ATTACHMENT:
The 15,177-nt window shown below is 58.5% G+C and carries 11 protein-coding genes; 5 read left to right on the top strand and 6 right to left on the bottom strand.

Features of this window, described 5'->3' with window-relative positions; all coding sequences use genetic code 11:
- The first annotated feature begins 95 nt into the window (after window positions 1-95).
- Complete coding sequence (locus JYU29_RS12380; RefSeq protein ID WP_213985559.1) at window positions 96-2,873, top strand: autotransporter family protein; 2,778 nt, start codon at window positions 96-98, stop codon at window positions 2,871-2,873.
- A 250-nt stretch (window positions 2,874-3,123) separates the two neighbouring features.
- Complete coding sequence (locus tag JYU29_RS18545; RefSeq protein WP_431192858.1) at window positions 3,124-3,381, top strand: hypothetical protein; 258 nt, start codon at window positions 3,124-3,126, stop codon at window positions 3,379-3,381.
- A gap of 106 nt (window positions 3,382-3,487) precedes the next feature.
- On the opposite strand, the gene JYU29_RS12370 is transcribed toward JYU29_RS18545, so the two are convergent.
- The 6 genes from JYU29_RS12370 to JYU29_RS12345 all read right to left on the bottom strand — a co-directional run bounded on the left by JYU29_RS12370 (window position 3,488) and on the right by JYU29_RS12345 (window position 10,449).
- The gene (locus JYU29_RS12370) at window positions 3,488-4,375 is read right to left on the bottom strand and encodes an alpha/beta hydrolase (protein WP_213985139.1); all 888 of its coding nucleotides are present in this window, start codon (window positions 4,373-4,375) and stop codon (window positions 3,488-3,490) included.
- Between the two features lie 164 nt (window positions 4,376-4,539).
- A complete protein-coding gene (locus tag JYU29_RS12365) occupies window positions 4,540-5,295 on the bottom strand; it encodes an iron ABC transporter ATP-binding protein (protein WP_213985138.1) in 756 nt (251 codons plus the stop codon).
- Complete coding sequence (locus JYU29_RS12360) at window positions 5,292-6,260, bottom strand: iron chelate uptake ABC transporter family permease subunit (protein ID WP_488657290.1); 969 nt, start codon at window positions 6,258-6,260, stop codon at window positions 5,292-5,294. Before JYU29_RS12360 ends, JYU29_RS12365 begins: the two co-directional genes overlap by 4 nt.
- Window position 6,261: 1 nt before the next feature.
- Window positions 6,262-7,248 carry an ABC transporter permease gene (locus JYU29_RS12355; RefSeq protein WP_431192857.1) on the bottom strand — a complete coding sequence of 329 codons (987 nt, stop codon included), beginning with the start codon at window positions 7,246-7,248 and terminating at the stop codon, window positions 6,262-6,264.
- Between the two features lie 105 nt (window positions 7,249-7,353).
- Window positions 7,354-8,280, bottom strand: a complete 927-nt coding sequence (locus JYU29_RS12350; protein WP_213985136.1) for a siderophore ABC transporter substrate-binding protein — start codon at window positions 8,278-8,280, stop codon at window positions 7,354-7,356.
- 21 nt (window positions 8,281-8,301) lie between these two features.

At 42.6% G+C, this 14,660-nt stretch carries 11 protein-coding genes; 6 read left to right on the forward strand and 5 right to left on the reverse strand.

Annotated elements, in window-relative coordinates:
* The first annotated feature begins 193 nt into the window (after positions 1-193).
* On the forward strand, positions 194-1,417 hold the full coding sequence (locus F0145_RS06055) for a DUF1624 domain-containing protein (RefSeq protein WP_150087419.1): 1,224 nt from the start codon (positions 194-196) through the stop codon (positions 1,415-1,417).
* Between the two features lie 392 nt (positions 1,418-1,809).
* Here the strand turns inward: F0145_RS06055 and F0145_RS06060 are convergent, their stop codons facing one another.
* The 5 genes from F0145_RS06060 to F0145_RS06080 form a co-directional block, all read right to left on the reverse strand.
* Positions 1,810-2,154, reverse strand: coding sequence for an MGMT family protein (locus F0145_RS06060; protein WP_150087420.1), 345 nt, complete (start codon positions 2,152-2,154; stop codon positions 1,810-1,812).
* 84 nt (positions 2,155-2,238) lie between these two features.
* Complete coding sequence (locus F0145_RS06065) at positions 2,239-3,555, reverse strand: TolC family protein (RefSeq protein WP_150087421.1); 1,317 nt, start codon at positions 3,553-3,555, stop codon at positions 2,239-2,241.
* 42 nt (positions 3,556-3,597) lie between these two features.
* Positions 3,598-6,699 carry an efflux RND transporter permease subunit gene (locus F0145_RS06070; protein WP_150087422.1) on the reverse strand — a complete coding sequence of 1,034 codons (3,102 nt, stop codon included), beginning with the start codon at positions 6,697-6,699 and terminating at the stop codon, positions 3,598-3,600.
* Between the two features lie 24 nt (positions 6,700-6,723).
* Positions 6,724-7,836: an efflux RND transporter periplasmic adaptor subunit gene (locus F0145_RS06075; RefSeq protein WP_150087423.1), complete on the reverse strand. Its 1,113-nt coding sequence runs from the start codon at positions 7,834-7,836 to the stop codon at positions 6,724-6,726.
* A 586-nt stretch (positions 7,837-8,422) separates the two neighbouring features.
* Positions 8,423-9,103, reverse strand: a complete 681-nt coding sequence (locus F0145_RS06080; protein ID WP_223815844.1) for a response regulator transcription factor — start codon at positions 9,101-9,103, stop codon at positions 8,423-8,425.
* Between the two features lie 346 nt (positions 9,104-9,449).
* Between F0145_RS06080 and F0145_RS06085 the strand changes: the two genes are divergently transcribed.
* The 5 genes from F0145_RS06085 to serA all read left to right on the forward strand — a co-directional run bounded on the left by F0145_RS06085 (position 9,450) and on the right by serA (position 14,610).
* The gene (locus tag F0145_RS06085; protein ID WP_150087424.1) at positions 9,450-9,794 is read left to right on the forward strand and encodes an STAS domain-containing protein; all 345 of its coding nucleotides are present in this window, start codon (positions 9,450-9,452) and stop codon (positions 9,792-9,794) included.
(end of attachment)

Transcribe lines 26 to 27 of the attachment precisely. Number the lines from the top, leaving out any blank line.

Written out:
* Positions 1,810-2,154, reverse strand: coding sequence for an MGMT family protein (locus F0145_RS06060; protein WP_150087420.1), 345 nt, complete (start codon positions 2,152-2,154; stop codon positions 1,810-1,812).
* 84 nt (positions 2,155-2,238) lie between these two features.